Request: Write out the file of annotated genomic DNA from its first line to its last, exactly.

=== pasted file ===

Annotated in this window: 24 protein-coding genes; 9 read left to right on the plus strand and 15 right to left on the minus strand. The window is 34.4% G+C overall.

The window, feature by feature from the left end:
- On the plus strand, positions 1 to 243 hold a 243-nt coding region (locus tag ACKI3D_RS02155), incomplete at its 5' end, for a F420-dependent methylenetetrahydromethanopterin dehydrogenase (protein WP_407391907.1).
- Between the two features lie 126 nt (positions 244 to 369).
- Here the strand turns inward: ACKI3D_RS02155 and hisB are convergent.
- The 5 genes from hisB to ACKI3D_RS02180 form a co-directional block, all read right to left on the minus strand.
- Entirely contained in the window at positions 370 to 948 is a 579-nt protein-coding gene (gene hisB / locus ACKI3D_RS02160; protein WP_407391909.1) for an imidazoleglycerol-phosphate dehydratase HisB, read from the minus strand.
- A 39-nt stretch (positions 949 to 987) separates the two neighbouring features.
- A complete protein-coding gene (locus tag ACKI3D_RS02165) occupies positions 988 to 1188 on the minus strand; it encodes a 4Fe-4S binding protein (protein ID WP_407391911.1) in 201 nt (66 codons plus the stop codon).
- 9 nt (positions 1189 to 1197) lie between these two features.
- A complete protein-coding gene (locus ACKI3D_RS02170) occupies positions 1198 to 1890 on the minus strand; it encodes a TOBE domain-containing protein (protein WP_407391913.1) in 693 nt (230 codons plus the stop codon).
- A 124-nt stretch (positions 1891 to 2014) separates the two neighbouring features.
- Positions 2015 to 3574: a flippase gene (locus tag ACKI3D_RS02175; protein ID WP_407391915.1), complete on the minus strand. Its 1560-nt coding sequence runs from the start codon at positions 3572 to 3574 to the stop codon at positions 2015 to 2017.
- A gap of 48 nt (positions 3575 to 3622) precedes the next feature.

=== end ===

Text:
Annotated in this window: 24 protein-coding genes; 9 read left to right on the plus strand and 15 right to left on the minus strand. The window is 34.4% G+C overall.

The window, feature by feature from the left end:
- On the plus strand, positions 1 to 243 hold a 243-nt coding region (locus tag ACKI3D_RS02155), incomplete at its 5' end, for a F420-dependent methylenetetrahydromethanopterin dehydrogenase (protein WP_407391907.1).
- Between the two features lie 126 nt (positions 244 to 369).
- Here the strand turns inward: ACKI3D_RS02155 and hisB are convergent.
- The 5 genes from hisB to ACKI3D_RS02180 form a co-directional block, all read right to left on the minus strand.
- Entirely contained in the window at positions 370 to 948 is a 579-nt protein-coding gene (gene hisB / locus ACKI3D_RS02160; protein WP_407391909.1) for an imidazoleglycerol-phosphate dehydratase HisB, read from the minus strand.
- A 39-nt stretch (positions 949 to 987) separates the two neighbouring features.
- A complete protein-coding gene (locus tag ACKI3D_RS02165) occupies positions 988 to 1188 on the minus strand; it encodes a 4Fe-4S binding protein (protein ID WP_407391911.1) in 201 nt (66 codons plus the stop codon).
- 9 nt (positions 1189 to 1197) lie between these two features.
- A complete protein-coding gene (locus ACKI3D_RS02170) occupies positions 1198 to 1890 on the minus strand; it encodes a TOBE domain-containing protein (protein WP_407391913.1) in 693 nt (230 codons plus the stop codon).
- A 124-nt stretch (positions 1891 to 2014) separates the two neighbouring features.
- Positions 2015 to 3574: a flippase gene (locus tag ACKI3D_RS02175; protein ID WP_407391915.1), complete on the minus strand. Its 1560-nt coding sequence runs from the start codon at positions 3572 to 3574 to the stop codon at positions 2015 to 2017.
- A gap of 48 nt (positions 3575 to 3622) precedes the next feature.